Green Case Study: Highlands Self Storage Strives for Net-Zero Energy

Highlands Self Storage in Franklin, N.J., is using solar panels to offset its electrical costs. Learn how the owners achieved a “net-zero” energy-efficient building that includes wine storage.

April 25, 2015

4 Min Read
Green Case Study: Highlands Self Storage Strives for Net-Zero Energy

By Derek M. Smith

A little more than six years ago, Jonathan Brett and his wife, Allison, began their journey toward financial security and independence when they began construction of Highlands Self Storage in Franklin, N.J. Little did they know their simple dream would develop into a unique, revolutionary standard for self-storage facilities specifically and businesses in general.

“We said when we retired, our goal was to buy a motorhome and see the country,” Brett recalls. “What business could you run from the motorhome?”

Self-storage offered the potential income that would allow them to depart from their full-time jobs, become their own bosses and pursue their dream of travel. Unfortunately, the market in 2008 seemed to conspire to turn their dream into a nightmare, and the couple struggled to get the facility built.

“Everything went crazy,” Brett says. “One of the things Ally and I learned is that we are not builders. It was horrendous building the first phase! For four years, we didn’t sleep.”

Financial fluctuations, contractor difficulties and other issues were constant roadblocks. Upon completion of the first two buildings (phase one), the Bretts didn’t expect to proceed with a second phase. But in time, the pain of the initial construction became more distant, and Jonathan felt it was time to expand. This time, however, he wouldn’t be content with just another traditional storage building. He intended to offer something distinctive to his patrons—wine storage.

Highlands Self Storage in Franklin, N.J.

Expanding the Plan

“There are a lot of wineries and approximately nine different wine clubs here,” Jonathan explains. “The next town over has the third-largest wine cellar in the country. The residents here love their wine. They have all this wine and no place to put it.”

Thus, the decision was made to build a state-of-the art, climate-controlled wine-storage area into the new building. The choice appeared insightful, as a waiting list developed for space before construction even began. “In this area, it’s truly a unique facility,” Jonathan says. “There’s no storage facility in this area that has it.”

The entrance to the wine-storage areaPower costs for running the building looked to be potentially expensive. The Bretts had installed solar panels on the first two buildings, so Jonathan felt confident that adding solar to the new wine-storage building would be the right call. He called on Kautz Construction Co. in Lancaster, Pa., and its subsidiary, KC Green Energy LLC, to construct the building and offer solutions to meet its energy needs.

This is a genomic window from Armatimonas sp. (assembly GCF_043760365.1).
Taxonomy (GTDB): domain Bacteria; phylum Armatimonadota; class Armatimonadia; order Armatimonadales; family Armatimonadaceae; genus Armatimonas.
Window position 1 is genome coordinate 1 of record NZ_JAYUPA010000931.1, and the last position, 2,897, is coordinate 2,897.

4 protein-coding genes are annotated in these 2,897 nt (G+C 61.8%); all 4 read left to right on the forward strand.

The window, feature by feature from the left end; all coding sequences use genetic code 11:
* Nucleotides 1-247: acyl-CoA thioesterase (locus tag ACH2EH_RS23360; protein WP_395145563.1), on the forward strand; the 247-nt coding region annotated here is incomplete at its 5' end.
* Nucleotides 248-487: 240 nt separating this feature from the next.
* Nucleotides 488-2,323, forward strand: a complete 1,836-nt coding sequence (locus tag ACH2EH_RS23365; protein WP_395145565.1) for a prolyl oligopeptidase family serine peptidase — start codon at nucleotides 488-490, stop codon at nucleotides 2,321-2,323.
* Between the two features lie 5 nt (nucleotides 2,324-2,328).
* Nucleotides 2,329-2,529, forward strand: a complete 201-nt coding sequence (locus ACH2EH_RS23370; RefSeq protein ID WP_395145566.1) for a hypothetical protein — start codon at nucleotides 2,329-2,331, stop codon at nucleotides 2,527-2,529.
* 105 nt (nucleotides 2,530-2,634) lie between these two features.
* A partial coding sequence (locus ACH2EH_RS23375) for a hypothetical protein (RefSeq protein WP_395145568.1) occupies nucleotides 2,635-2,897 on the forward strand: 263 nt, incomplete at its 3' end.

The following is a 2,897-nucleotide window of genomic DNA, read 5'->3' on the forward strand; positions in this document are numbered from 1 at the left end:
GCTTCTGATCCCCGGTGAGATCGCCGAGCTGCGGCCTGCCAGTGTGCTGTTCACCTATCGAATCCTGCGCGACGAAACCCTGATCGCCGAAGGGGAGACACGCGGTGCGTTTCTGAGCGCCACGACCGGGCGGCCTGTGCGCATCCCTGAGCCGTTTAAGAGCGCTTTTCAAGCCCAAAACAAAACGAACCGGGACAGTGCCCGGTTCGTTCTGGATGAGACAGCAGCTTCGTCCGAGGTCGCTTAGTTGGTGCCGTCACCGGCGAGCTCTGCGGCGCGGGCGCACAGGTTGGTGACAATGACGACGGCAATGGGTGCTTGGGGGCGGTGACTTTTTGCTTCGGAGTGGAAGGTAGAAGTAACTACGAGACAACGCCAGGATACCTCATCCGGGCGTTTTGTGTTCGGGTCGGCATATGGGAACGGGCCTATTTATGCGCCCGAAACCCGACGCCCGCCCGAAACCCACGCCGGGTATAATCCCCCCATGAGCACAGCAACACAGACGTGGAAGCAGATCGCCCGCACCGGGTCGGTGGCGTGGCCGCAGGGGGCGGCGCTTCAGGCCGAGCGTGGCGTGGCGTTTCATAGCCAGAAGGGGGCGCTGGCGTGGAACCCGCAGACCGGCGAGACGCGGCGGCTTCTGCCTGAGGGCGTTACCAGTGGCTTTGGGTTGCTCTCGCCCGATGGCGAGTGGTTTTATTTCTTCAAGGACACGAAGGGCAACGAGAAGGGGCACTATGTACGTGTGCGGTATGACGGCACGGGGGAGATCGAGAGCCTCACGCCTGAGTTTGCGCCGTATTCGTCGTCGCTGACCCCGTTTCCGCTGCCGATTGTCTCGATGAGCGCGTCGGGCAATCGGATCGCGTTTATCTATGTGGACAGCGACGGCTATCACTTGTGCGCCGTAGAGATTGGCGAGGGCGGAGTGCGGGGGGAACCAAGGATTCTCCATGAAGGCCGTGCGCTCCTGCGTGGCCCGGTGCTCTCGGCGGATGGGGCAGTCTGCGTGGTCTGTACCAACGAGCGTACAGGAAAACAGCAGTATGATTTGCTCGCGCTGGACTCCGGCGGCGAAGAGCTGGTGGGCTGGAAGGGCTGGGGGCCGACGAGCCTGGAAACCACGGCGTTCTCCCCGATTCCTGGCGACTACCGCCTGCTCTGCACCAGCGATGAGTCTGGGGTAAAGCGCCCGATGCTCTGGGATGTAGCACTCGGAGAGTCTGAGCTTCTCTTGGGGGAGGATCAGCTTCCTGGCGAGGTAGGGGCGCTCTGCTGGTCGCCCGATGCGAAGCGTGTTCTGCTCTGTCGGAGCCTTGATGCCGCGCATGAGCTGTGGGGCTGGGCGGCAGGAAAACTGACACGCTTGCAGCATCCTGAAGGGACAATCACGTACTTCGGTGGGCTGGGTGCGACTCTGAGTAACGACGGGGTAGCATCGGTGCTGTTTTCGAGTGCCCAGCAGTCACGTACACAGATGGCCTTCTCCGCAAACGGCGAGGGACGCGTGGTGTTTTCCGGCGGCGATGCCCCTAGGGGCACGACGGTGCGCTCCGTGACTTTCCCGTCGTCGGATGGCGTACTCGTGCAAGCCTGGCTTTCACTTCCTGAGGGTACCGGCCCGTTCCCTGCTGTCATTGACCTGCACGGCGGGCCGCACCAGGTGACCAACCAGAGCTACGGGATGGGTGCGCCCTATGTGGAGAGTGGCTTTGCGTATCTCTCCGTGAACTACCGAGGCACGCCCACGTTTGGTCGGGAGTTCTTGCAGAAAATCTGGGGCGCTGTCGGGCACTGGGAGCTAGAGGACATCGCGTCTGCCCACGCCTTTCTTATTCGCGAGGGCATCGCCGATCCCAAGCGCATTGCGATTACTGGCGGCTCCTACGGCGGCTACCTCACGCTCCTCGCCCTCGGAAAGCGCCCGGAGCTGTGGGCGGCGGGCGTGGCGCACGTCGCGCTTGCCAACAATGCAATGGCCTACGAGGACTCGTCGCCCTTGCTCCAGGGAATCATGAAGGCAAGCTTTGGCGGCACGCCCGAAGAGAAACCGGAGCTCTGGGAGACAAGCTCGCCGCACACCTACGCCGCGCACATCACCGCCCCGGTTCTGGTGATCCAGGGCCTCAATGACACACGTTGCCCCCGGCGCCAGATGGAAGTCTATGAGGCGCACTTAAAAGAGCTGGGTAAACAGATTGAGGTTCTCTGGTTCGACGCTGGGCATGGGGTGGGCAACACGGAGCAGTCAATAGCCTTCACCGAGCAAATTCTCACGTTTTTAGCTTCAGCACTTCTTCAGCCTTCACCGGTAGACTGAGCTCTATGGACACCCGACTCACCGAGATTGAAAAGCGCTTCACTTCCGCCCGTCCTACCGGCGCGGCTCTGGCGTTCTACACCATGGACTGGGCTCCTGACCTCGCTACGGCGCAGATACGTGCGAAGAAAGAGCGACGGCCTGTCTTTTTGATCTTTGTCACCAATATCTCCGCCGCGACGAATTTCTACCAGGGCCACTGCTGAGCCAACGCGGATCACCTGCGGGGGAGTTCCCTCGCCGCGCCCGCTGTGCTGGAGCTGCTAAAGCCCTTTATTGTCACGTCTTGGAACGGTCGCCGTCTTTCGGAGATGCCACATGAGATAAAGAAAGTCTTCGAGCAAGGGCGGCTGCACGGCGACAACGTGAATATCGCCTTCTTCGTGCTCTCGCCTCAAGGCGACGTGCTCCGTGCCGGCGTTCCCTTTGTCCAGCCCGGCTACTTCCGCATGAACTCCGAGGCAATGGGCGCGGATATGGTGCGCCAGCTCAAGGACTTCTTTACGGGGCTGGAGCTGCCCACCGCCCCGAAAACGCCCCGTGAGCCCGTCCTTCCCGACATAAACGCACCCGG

This time, they decided to go a step further, aiming for the solar to provide the all of the building’s power. “Everything in it is run on electric generated by the solar. It’s a net-zero facility,” Jonathan says.

The solar panels that create “net-zero” energy consumptionAnother bonus: The net-zero building manufactures more energy than it uses. It’s self-sustaining and has a back-up generator in case of power loss during an emergency. Such buildings are being hailed by experts as the next step in environmentally responsible construction.

The benefit of such a facility was readily apparent after its completion and the required month of operation on the local power grid. “We had to turn the electric on for a month before we could hook the system up,” explains Gordy Kautz, general manager of Kautz Construction. “They had to see actual consumption in a month before they would let us commission the system so they knew we were sized correctly and they would let us fire it up.” The bill for one month’s operation was more than $3,000.

Brett’s dream of financial independence was solidified by the pillar of energy independence, allowing him to look to further expansion. The sleepless nights of apprehension are a distant memory, and the future appears brighter through innovative construction. “Life is good,” Brett says. “I’m sleeping fine now.”

Derek M. Smith is a freelance journalist with more than 18 years of photojournalism and broadcast-journalism experience with the U.S. Army Reserves. A veteran with numerous deployments, he has been published in numerous military and civilian publications and is a regional Emmy awardee. To reach him, call 717.687.0703; e-mail [email protected].

Kautz Construction Co. is a general contractor specializing in energy-efficient building practices. The company also has a green-roofing division and a wholly owned company, KC Green Energy LLC, which specializes in solar-photovoltaic installations and high-efficiency heating and cooling systems including geothermal. For more information, e-mail [email protected]; visit

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